Cerebus begins with what are more or less straightforward Conan-type sword and sorcery stories with comic elements thrown in. These silly characters and gags don’t always mix well with the more serious/traditional ones, and the earliest issues are fair to middling.
Yet Sim’s storytelling evolves with impressive speed. By the second half of the volume, he is telling multi-issue stories filled with interesting supporting characters. These stories are not only quite entertaining (mostly), but they also begin to contain some political and social commentary.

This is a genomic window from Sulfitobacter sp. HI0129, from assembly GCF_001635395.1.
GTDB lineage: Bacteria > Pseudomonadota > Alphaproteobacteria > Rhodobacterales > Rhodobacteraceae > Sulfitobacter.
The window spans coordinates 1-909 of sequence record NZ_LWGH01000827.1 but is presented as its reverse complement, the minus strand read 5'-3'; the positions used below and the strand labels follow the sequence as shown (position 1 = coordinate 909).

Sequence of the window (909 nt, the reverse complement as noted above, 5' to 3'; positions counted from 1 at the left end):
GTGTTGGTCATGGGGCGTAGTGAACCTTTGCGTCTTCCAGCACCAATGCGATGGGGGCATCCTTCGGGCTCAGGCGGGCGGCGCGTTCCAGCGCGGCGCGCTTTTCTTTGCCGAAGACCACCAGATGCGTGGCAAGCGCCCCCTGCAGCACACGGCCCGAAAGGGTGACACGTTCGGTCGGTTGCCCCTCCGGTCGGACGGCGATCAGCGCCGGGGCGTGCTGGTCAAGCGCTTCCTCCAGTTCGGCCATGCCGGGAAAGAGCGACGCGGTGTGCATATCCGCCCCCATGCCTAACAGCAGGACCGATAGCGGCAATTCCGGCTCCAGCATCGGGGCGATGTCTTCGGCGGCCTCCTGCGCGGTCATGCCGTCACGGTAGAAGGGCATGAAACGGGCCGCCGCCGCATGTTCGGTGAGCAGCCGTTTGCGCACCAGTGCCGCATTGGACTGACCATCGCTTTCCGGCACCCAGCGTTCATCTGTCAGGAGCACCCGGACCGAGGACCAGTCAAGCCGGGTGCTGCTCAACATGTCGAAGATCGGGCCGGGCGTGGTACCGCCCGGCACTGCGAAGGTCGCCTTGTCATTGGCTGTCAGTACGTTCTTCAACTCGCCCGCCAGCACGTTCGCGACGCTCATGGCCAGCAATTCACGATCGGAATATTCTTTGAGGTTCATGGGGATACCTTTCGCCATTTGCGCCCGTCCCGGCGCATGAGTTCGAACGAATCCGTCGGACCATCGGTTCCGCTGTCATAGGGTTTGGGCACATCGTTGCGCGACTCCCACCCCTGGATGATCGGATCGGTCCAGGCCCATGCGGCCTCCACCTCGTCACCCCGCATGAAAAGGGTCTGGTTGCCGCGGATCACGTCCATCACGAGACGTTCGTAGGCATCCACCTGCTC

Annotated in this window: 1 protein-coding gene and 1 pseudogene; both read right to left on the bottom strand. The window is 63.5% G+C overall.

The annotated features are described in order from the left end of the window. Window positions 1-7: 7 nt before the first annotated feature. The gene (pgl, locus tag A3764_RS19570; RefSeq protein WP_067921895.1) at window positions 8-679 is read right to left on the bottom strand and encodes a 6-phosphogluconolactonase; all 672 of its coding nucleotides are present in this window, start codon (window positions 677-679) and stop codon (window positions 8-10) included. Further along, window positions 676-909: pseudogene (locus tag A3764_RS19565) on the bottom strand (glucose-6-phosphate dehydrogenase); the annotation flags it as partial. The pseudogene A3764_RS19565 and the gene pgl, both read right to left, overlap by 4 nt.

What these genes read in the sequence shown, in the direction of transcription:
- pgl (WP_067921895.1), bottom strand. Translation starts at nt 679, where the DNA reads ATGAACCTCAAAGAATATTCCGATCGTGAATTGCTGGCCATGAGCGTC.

Sim’s artwork also changes drastically over the course of these issues, especially his depiction of Cerebus. But these changes are for the better, as Sim finds and becomes comfortable with his own style. His art ends up being pretty solid – his faces and expressions are particularly good. He also does an impressive job with shading and backgrounds given the black and white medium. If there’s a nitpick, it’s with his lettering: his P’s often look confusingly like D’s.
On the whole, Cerebus is worthwhile for anyone into Conan stories, and it’s particularly interesting to watch Sim evolve as a storyteller and artist.